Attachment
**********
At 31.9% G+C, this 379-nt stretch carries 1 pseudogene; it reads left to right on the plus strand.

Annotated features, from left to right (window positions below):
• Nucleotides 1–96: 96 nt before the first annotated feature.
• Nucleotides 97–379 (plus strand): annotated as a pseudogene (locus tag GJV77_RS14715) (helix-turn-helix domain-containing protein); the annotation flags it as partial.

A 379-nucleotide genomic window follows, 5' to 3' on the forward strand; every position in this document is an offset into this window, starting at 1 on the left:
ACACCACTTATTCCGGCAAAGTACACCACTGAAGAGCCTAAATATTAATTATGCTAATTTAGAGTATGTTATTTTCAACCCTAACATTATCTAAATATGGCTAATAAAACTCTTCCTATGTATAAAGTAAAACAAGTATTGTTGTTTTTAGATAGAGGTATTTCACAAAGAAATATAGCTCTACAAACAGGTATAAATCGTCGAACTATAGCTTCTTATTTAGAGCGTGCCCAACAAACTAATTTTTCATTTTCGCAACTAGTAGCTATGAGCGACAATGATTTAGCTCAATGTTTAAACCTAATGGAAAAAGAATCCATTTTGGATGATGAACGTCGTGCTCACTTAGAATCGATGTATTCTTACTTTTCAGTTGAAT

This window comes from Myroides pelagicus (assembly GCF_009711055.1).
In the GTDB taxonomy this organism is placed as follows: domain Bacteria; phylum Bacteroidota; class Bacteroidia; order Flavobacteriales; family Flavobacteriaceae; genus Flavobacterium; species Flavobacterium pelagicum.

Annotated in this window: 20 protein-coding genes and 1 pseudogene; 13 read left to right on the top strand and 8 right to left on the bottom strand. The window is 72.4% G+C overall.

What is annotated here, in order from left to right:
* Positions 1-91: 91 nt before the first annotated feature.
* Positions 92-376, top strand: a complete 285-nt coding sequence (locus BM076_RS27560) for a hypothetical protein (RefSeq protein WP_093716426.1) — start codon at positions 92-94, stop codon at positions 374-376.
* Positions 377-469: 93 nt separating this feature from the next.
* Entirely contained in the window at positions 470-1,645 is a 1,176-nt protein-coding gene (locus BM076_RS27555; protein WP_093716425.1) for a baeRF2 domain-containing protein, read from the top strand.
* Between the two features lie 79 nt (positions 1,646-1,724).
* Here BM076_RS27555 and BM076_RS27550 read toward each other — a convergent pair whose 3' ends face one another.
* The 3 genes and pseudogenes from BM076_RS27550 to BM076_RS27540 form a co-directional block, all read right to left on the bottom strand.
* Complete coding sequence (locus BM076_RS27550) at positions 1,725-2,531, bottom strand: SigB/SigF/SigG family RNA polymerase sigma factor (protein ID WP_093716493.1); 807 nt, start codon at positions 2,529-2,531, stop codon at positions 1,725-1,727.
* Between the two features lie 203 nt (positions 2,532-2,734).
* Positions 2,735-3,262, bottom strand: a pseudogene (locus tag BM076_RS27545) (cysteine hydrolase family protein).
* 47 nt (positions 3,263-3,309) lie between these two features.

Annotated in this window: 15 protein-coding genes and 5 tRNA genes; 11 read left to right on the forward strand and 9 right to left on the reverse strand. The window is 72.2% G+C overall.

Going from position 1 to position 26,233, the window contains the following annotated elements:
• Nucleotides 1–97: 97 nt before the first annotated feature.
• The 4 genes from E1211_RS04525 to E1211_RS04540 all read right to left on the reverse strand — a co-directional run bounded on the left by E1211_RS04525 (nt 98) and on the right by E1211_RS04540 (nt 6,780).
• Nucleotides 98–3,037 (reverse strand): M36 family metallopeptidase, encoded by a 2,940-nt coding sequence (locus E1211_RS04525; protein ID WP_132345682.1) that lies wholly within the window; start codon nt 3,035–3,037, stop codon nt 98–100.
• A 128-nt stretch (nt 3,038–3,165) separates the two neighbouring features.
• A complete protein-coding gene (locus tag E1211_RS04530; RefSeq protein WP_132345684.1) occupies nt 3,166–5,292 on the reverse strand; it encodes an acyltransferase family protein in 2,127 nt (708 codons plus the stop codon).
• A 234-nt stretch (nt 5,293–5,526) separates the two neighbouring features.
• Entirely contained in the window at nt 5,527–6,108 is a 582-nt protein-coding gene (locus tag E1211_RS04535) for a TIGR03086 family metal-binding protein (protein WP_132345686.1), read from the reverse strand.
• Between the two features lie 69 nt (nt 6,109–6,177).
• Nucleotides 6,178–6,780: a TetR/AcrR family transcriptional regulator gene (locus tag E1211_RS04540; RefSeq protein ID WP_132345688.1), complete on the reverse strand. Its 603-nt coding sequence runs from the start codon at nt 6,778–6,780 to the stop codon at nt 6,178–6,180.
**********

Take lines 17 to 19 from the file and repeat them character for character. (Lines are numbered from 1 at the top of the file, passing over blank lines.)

* The 3 genes and pseudogenes from BM076_RS27550 to BM076_RS27540 form a co-directional block, all read right to left on the bottom strand.
* Complete coding sequence (locus BM076_RS27550) at positions 1,725-2,531, bottom strand: SigB/SigF/SigG family RNA polymerase sigma factor (protein ID WP_093716493.1); 807 nt, start codon at positions 2,529-2,531, stop codon at positions 1,725-1,727.
* Between the two features lie 203 nt (positions 2,532-2,734).